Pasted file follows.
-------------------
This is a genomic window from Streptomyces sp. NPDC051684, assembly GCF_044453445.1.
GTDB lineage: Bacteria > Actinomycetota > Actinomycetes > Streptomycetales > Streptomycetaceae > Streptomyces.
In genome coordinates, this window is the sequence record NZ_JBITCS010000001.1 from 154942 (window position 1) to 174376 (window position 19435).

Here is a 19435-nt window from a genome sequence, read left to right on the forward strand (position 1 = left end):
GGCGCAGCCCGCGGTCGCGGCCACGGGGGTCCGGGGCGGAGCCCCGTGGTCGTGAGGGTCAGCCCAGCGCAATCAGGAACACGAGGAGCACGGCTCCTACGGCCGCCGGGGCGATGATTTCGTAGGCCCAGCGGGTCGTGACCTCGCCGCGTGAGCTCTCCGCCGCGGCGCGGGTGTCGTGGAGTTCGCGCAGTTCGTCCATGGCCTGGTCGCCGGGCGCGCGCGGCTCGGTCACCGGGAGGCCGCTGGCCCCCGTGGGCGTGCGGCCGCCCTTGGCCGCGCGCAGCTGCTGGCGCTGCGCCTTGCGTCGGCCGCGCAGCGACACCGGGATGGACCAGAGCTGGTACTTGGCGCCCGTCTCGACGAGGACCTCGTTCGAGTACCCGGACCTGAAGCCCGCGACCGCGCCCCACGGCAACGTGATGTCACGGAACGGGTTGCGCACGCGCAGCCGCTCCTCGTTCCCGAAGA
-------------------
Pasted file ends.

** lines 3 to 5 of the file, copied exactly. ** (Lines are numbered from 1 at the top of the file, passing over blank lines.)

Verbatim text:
In genome coordinates, this window is the sequence record NZ_JBITCS010000001.1 from 154942 (window position 1) to 174376 (window position 19435).

Here is a 19435-nt window from a genome sequence, read left to right on the forward strand (position 1 = left end):
GGCGCAGCCCGCGGTCGCGGCCACGGGGGTCCGGGGCGGAGCCCCGTGGTCGTGAGGGTCAGCCCAGCGCAATCAGGAACACGAGGAGCACGGCTCCTACGGCCGCCGGGGCGATGATTTCGTAGGCCCAGCGGGTCGTGACCTCGCCGCGTGAGCTCTCCGCCGCGGCGCGGGTGTCGTGGAGTTCGCGCAGTTCGTCCATGGCCTGGTCGCCGGGCGCGCGCGGCTCGGTCACCGGGAGGCCGCTGGCCCCCGTGGGCGTGCGGCCGCCCTTGGCCGCGCGCAGCTGCTGGCGCTGCGCCTTGCGTCGGCCGCGCAGCGACACCGGGATGGACCAGAGCTGGTACTTGGCGCCCGTCTCGACGAGGACCTCGTTCGAGTACCCGGACCTGAAGCCCGCGACCGCGCCCCACGGCAACGTGATGTCACGGAACGGGTTGCGCACGCGCAGCCGCTCCTCGTTCCCGAAGA